There's a murky quality to these photos that viewers may find off-putting at first. Concentration brings rewards, however, as Hall's compositions slowly reveal their essence. "Quarried Marble" is particularly striking. Eleven stalactites drip delicately downward like spilled liquids along a creased and gnarled surface.

These images represent a departure — or perhaps a personal interest — for Hall, whose commercial specialty is photography for architects, builders and the hospitality industry. Admirers of art photography who see his contributions to "Abstract Terrains" will come away hoping he continues in this direction.

Viewers probably won't deduce the inspiration for Elizabeth Nelson's three large-scale, checkerboard paintings until the titles tip them off. Horizontal and vertical rows of small squares — most of them given a patterned treatment, a few left untouched as sections of canvas — combine into dappled and jutting arrangements of color and form. They can also be read, in keeping with Nelson's obvious intention, as abstract reworkings of representational scenes.

Browns and grays are the dominant colors in "Interstate Rocks — March," which includes a narrow swath of sky blue on its top edge. Snowy white and icy blue fill most of the picture plane in "Interstate Rocks — February," although bits of brown and gray pop up in places, just as they might on remnants of ledges seen in winter from a passing car on I-89 or I-91.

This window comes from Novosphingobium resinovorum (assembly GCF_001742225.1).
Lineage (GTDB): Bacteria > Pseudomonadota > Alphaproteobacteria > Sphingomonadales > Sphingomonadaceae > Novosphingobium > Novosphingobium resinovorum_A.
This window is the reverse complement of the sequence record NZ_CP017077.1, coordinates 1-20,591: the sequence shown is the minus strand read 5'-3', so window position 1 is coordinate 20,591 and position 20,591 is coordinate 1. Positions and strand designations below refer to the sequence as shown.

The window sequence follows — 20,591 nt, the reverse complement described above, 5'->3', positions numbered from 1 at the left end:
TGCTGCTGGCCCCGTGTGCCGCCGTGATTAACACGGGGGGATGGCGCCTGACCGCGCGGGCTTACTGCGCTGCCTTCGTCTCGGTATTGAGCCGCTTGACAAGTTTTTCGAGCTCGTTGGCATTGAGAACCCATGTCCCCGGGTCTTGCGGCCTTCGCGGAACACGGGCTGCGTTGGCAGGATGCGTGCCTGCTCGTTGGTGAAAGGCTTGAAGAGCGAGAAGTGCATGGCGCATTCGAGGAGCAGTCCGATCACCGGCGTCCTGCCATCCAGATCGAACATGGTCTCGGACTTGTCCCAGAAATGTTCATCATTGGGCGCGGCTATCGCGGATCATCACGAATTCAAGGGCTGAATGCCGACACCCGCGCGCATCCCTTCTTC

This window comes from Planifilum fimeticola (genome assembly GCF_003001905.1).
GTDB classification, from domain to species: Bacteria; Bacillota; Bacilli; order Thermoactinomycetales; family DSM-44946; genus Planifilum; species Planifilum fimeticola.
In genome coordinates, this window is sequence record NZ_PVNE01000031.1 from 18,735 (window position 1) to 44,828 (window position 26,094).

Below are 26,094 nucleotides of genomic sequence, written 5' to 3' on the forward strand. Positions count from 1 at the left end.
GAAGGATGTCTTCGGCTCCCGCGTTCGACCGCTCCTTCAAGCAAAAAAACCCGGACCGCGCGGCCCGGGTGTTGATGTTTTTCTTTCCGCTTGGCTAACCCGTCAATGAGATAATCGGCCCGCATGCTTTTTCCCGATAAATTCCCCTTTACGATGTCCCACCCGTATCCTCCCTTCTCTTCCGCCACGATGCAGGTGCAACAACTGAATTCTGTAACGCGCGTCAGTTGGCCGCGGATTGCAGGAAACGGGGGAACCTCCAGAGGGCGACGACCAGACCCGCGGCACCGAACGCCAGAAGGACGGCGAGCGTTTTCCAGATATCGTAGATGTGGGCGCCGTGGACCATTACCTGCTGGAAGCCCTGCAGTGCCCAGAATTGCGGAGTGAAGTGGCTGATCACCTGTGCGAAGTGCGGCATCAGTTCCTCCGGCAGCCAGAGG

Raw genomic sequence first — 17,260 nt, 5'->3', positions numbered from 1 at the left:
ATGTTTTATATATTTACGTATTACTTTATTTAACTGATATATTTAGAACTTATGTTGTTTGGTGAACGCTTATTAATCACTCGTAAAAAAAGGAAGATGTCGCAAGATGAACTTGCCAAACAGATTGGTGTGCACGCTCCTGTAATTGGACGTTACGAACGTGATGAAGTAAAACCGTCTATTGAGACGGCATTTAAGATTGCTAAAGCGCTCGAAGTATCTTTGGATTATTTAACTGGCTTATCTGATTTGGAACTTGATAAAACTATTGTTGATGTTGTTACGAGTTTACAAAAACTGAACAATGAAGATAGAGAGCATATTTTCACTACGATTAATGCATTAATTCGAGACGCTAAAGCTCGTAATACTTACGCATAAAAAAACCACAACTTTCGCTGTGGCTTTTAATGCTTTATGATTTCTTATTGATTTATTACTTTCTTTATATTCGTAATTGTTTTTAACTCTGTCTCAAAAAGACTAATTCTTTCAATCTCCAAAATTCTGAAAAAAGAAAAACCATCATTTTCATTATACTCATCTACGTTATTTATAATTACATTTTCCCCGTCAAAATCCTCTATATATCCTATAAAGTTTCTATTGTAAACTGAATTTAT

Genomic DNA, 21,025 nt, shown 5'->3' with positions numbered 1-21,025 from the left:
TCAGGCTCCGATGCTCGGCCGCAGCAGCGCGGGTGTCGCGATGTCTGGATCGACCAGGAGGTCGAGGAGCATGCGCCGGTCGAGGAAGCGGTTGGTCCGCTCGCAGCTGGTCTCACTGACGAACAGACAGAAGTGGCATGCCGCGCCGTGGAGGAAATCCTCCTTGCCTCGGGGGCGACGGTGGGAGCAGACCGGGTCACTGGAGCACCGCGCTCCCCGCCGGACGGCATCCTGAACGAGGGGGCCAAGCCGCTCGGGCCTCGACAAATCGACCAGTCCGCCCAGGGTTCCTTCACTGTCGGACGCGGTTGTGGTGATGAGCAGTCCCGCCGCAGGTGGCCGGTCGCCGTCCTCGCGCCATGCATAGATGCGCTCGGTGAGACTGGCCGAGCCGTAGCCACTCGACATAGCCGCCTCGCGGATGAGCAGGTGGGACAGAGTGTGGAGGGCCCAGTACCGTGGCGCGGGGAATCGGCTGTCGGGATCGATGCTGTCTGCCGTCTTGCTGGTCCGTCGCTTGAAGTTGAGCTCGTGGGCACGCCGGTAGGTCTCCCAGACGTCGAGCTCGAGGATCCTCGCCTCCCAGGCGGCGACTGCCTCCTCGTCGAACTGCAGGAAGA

In "Looking Up," the artist's perspective is that of an observer lying flat on her back and viewing a forest canopy and the clouds above. It's an assemblage of hundreds of squares smaller than those in the two interstate paintings. Nelson has colored many of them a leafy green that intensifies Vermonters' yearnings for spring. These are pointillist works — except they consist of exactly proportioned squares rather than dabs of various shapes and sizes.

Johanne Yordan moves further away from realism than do the three other artists in "Abstract Terrains," but the titles of her paintings, like Nelson's, serve to orient us toward their origins. Yordan's paintings have a brooding beauty suggestive of mirages.

"Parallels" has a horizon line at its midpoint, with blue and white washes above it. Below are shimmering, upside-down reflections of the black and gold shapes that rise like minarets or radio antennas from that horizontal divide. It's as though tall objects were being viewed at a distance across a watery expanse, although Yordan has given the water a confoundingly beige complexion.

"Emerge" is even more mystifying as to its source in the physical world. Here, a cottony clump of white separates a scratched black mass from a grayish upper section of the canvas. Gold dribbles from the painting's center toward its bottom edge.

What's the terrain that Yordan has abstracted here? It's hard to say — and there's no reason to go hunting for literalism.

As the red dots affixed to many of Yordan's works indicate, the Vermont Metro Gallery appears to be fulfilling its mission of selling art, not just showing it. And that makes this space an even more valuable addition to Burlington's gallery scene.